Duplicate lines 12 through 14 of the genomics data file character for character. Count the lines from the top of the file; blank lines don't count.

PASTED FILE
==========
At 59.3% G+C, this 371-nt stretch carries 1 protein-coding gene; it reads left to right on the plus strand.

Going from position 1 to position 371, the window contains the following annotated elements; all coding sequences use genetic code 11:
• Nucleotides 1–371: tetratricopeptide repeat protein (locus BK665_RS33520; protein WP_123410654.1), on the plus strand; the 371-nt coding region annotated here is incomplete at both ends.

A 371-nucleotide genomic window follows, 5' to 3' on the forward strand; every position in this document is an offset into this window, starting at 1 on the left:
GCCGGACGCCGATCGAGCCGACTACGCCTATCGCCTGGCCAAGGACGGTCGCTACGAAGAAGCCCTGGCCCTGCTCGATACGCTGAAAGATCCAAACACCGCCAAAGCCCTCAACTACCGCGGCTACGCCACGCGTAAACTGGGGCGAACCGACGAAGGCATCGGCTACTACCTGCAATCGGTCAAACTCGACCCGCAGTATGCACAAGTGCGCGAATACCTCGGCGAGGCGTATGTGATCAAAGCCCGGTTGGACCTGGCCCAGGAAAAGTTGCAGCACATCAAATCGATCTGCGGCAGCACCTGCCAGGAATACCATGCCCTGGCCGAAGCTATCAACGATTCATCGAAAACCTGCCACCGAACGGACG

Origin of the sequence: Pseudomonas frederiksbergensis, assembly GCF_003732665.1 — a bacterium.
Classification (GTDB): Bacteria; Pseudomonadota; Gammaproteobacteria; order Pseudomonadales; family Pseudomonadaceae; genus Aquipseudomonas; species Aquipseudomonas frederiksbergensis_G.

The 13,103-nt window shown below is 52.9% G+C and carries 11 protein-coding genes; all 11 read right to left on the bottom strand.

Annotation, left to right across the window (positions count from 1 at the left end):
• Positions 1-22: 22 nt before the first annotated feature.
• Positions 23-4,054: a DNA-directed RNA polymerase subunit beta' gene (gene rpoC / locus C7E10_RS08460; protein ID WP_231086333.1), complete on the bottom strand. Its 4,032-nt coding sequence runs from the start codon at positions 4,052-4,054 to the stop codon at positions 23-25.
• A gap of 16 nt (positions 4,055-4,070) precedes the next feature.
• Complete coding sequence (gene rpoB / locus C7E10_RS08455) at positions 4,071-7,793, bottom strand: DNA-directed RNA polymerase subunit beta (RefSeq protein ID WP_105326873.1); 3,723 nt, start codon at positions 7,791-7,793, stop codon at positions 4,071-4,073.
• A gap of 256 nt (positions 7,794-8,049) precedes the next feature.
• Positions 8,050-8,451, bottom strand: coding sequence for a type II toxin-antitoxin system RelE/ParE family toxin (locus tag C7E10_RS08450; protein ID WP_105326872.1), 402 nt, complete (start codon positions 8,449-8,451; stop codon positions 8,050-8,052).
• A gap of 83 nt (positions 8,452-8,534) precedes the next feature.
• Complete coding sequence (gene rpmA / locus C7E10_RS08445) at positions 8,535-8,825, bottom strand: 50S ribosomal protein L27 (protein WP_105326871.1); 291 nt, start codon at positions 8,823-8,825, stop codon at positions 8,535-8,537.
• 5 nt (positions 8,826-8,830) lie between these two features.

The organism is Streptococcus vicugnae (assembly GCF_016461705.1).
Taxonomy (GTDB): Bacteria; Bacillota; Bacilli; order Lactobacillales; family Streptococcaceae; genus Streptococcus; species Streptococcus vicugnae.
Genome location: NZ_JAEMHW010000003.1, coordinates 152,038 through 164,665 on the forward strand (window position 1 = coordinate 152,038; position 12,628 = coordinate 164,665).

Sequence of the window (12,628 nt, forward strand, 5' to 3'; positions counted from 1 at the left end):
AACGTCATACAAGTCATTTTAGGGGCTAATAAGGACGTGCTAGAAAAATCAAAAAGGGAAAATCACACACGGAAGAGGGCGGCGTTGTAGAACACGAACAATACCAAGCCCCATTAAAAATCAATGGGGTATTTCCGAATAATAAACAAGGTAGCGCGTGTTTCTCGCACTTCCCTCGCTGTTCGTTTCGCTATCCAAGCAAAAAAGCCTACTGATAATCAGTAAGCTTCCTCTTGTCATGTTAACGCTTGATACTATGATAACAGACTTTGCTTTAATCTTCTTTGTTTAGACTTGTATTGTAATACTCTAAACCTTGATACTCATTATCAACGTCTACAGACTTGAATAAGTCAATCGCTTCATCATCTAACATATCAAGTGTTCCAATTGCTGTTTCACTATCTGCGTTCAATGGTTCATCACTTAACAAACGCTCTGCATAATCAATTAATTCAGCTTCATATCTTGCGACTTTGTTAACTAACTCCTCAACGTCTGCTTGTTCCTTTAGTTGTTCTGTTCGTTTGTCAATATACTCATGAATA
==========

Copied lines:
• A gap of 16 nt (positions 4,055-4,070) precedes the next feature.
• Complete coding sequence (gene rpoB / locus C7E10_RS08455) at positions 4,071-7,793, bottom strand: DNA-directed RNA polymerase subunit beta (RefSeq protein ID WP_105326873.1); 3,723 nt, start codon at positions 7,791-7,793, stop codon at positions 4,071-4,073.
• A gap of 256 nt (positions 7,794-8,049) precedes the next feature.